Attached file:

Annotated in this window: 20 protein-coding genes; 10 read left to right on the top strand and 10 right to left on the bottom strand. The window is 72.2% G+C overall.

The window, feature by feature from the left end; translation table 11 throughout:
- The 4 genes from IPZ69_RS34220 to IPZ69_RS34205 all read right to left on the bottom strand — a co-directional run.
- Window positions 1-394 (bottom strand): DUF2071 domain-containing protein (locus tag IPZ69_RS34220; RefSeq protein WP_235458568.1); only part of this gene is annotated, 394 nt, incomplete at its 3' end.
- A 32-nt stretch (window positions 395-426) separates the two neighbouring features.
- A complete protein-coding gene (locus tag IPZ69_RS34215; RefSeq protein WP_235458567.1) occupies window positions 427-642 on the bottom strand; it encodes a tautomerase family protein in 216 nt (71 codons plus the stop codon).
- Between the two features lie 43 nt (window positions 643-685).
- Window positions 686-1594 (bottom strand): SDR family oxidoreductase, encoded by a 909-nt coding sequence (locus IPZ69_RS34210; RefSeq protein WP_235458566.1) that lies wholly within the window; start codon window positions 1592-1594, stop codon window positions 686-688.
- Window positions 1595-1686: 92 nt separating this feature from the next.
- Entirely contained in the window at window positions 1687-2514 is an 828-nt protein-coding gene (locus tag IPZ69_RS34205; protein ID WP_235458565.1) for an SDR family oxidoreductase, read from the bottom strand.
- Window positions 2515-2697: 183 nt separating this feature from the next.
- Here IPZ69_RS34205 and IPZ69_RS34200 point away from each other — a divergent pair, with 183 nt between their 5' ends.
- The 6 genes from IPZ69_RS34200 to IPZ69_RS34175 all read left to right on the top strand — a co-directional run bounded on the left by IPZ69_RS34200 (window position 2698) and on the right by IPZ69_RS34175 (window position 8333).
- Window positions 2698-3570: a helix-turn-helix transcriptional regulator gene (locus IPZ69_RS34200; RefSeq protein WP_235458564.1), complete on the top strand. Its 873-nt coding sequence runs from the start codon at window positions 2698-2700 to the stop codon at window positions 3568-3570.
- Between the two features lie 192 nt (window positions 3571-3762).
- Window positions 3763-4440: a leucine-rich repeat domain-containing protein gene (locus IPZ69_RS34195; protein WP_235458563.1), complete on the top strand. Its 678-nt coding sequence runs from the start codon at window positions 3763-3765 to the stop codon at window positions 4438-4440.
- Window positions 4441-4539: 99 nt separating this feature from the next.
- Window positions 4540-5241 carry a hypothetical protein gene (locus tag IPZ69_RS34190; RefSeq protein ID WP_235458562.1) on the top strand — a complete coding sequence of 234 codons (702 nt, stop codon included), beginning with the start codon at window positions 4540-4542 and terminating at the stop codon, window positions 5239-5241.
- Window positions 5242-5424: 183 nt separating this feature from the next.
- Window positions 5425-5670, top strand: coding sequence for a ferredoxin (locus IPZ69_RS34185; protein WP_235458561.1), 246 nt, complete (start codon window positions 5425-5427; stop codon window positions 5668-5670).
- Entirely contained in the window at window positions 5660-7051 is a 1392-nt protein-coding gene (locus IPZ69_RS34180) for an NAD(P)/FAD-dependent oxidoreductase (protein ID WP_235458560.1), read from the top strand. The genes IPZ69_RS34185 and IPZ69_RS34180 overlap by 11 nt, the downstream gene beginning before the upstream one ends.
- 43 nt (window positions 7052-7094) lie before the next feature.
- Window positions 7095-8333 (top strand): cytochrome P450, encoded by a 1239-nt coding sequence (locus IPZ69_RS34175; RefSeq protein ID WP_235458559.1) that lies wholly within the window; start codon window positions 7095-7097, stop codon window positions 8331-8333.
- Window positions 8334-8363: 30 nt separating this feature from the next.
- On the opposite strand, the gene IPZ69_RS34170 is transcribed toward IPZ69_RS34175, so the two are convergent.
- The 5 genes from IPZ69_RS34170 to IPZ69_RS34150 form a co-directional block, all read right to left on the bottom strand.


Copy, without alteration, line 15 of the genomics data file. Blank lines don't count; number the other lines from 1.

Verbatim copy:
- Between the two features lie 192 nt (window positions 3571-3762).